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Tuesday, 10 February 2009

The Dreaded Credit Crunch, A Musician's Perspective

I was recently asked by to write a brief piece on being a musician in this rough economy. Here's what I came up with. As always, email your thoughts to Hope you dig...

The Credit Crunch. I never heard the term before I moved to England. Now I hear it all the time, read it daily in the headlines, see it smattered across scattered pages of the latest London Lite on the tube. The BBC has a way with words. Poetic descriptions seem to float out the TV set every 15 minutes. Last week it was ‘Siberian Winds’ and ‘Flirting with Hypothermia’. But the dreaded ‘Credit Crunch’ has been their favorite phrase of the past six months. New programs pop up nightly on BBC 3 about how to save while shopping locally. Last week I watched Gordon Ramsay teach men with Moobs (that’s Man Boobs for Americans) to eat cheap and healthily, sandwiched between segments of him shouting expletives at McFly and running the London marathon. All this commotion caused by something that sounds a lot like my favorite sugary breakfast cereal. To be honest, I’m not too fussed. In fact, it’s the only time in my life I’m glad I’m a musician.

I’ve been playing music professionally for 10 years. It hasn’t been the easiest road. So many days I wish I had a time machine so I could go back and grab that curly haired 19-year old kid, shake his shoulders, smack him up and down and convince him to do something reasonable with his life, something where there’s a guaranteed check on Friday. I’ve had to work my fair share of jobs to make ends meet. Waited tables for years, bartended, even taught elementary school gym. By day I led vicious gangs of kindergarteners in jumping jacks and squat thrusts. By night I sang my songs in every hole in the wall club, hotel, bar and restaurant New York had to offer. Countless evenings I’d come home at 2 in the morning, lug my 45-pound, 88 key digital Piano up a 4 story walk-up, only to wake up at 7 AM and head off to 8 hours of pounding basketballs and twirling hula-hoops. I vividly recall frothing at the mouth while singing My Funny Valentine to a group of noisy investment bankers slurrping Beefeater Martinis in a midtown cabaret bar. They talked through the entire song, a brave, drunken few shouting that most sacrilegious of requests, Billy Joel’s Piano Man.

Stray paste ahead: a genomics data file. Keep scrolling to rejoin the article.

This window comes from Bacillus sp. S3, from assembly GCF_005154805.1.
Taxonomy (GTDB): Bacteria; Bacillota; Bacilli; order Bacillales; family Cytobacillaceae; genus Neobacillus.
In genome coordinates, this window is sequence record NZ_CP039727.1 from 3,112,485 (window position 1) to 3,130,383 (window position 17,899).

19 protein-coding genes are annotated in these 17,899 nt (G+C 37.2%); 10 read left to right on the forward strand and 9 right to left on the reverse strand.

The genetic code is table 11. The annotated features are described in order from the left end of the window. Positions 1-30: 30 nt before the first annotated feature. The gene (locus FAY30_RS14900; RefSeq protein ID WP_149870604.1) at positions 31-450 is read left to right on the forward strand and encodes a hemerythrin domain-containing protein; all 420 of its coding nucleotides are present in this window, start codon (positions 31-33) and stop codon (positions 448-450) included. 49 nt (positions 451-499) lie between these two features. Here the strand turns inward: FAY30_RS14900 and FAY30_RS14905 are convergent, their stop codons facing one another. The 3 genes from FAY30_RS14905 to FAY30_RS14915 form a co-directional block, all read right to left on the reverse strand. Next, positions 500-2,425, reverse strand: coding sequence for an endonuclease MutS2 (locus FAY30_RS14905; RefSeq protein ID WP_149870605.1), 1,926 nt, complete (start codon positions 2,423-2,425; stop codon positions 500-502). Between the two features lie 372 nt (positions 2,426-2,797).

One thing a recession teaches you is there’s no such thing as a guaranteed check on Friday. This past fall I recall watching footage of ex-Morgan Stanley employees aimlessly idling at Canary Wharf, flocks blue-shirt oxford boys looking like deer in the headlights. These guys knew exactly what they were gonna do with their lives. They had a 10-year plan: work 100 hours a week till your 30, then sit back and watch the cash roll in, a steady stream of bonuses whether their clients make or lose money. And here was a generation of Gordon Geckos standing around like Footballers at halftime. Brilliant.

Being a musician offers something that few career paths do: purpose without money. Apart from a few notable, extremely talented exceptions who are typically self-absorbed (Sting, Chris Martin), self-righteous (Springsteen, Bono), pompous (McCartney), or bloated egomaniacs (Kanye West) who look at music as a path to fame (Beyonce) and use songs as marketing slogans (Jay-Z), most musicians make a modest living at best, and at worst live off credit cards and take-out menus for the bulk of their lives (that was me before my record deal, and may still be me in the future. Time will tell. I’m praying I get to become one of the self-absorbed, pompous, egomaniacal ones!) The one thing we are never want for is purpose. I find most musicians so wide-eyed and na├»ve that they actually believe quality will prevail, and their goal is to be a part of, or get as close to that quality as possible. Money is just an afterthought. I suspect that’s why the music business is full of sharks and opportunists. Musicians are a biggest bunch of suckers I know, myself included.

Sorry if I sound unsympathetic, but in the midst of a world-wide downturn, I find myself on the same path I’ve always been on: a slow, grinding gravel trail up the mountain, pushing my financial boulder as always, forever Sisyphus. Except now I see a lot more people alongside me, pushing even bigger boulders, trying to get back on top in this crumbling economy, when in the end, the boulder always rolls right back down to the bottom. I’m happy to sing songs for you guys while we push. Just don’t ask for any Billy Joel.

1 comment:

Anonymous said...

Bravo JV. I think you will appreciate this on the way up the mountain (even though her big hit is a "chick book"). 18 minutes of your time and it may change how you look at your 'job' --